the Hobby Lobby opinions [. . .]

Griswold's Criminal Law

by Melissa Murray

This Symposium commemorates the fiftieth anniversary of Griswold v. Connecticut. In the fifty years since it was announced, Griswold’s logic has underwritten a broader commitment to reproductive rights—one that has expanded the right to contraception and secured a woman’s right to choose an abortion. Amidst these developments it is easy to overlook another aspect of Griswold’s history. Griswold also was part of a criminal law reform effort that sought to reimagine the state’s authority in [. . .]

Do You Know Why I Stopped You?: The Future of Traffic Stops in a Post-Heien World

by Sarah Ricciardi

Nearly twenty years after the U.S. Supreme Court’s decision upholding pretextual traffic stops in Whren v. United States, racial animosity between white police officers and black civilians is as pervasive as ever. Reports of unarmed black men killed at the hands of white law enforcement officers are becoming disturbingly common. Despite the national outcry against racial discrimination by law enforcement, the U.S. Supreme Court recently handed down a decision that will broaden police discretion still [. . .]

Reading Between the Lines of Electronic Health Records: The Health Information Technology for Economic and Clinical Health Act and Its Implications for Health Care Fraud and Information Security

by Joseph D. Szerejko

The Health Information Technology for Economic and Clinical
Health (HITECH) Act, which Congress passed as part of the American Recovery and Reinvestment Act of 2009, has set in motion a widespread increase in the use of electronic health records (EHRs) across the American health care industry. While EHRs are not new to health care, their being the standard format for purposes of documenting patients’ health records across the United States is a modern reality. [. . .]

Steering a Safe Course in Admiralty Removal Jurisdiction After the 2011 Federal Courts Jurisdiction and Venue Clarification Act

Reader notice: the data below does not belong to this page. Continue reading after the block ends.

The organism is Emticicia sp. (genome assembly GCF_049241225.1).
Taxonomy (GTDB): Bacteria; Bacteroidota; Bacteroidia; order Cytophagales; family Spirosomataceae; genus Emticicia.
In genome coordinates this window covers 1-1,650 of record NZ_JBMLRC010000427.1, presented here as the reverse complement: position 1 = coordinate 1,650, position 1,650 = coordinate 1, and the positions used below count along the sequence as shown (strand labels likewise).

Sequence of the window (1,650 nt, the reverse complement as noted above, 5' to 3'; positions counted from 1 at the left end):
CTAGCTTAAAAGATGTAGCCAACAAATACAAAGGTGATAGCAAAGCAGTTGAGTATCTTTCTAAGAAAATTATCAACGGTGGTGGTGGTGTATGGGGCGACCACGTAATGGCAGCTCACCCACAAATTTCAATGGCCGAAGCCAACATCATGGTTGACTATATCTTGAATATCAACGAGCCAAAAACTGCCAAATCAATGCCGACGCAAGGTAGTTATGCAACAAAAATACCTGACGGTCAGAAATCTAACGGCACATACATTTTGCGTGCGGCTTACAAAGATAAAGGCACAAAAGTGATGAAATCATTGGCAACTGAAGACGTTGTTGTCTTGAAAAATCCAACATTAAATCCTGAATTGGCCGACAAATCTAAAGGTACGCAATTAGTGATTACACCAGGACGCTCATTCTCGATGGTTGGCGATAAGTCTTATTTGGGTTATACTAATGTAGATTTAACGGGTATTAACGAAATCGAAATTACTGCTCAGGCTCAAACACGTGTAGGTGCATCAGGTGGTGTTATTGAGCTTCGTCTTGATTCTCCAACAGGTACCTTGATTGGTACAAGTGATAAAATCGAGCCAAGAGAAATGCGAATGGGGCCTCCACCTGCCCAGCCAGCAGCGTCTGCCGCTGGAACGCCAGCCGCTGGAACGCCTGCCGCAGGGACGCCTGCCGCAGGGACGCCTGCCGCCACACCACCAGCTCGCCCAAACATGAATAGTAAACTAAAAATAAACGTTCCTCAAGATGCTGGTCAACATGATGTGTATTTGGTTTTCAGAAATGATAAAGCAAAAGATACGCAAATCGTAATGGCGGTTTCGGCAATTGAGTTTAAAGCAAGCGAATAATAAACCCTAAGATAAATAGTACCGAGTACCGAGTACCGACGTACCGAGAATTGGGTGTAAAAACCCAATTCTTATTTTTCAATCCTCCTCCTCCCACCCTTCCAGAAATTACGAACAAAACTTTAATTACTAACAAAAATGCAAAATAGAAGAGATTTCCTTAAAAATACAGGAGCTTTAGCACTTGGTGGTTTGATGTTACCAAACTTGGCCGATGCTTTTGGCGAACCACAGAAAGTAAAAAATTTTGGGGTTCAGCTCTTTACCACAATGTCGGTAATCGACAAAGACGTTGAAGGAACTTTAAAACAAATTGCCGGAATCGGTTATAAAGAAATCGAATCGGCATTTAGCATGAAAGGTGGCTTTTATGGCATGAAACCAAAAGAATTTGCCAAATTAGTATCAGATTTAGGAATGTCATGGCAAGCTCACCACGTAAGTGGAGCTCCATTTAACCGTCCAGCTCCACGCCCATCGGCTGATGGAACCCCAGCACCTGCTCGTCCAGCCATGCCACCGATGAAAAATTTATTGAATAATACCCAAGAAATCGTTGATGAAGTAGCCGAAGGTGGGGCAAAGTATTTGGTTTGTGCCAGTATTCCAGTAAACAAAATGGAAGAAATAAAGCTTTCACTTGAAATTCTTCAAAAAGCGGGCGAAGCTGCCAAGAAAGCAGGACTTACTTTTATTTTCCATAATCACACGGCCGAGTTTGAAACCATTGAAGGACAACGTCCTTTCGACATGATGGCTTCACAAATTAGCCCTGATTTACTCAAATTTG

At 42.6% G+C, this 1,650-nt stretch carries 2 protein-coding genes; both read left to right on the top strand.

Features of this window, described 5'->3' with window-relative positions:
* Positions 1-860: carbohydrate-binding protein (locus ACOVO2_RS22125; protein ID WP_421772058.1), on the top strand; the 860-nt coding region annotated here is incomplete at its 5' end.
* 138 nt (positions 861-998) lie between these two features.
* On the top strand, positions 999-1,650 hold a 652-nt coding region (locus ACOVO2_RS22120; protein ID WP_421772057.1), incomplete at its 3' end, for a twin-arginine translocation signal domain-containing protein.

by Charles Modzelewski

Federal jurisdiction over admiralty actions originates in the United States Constitution. Congress, in the admiralty jurisdiction statute, pursuant to what is commonly referred to as the saving to suitors clause, reserved to plaintiffs in admiralty actions the option of pursuing remedies in state court. However, in 2011, Congress enacted the Federal Courts Jurisdiction and Venue Clarification Act (JVCA), which changed key language in the federal removal statute. The JVCA amendment has been interpreted by certain courts in a manner that has allowed removal  [. . .]

The Legal Void of Unpaid Interships: Navigating the Legality of Internships in the Face of Conflicting Tests

by Madiha M. Malik

Unpaid internships have come under increased scrutiny for their potential illegality under the Fair Labor Standards Act. Due to the limited case law and statutory guidance regarding interns, lower courts have issued conflicting opinions on the proper analysis courts should engage in to determine whether interns are considered “employees” under federal law. Such conflicting judicial interpretation is detrimental to both employers and interns. A bright line rule for determining when an intern qualifies as an employee under the FLSA is critical to settling the uncertainty in this area of the law.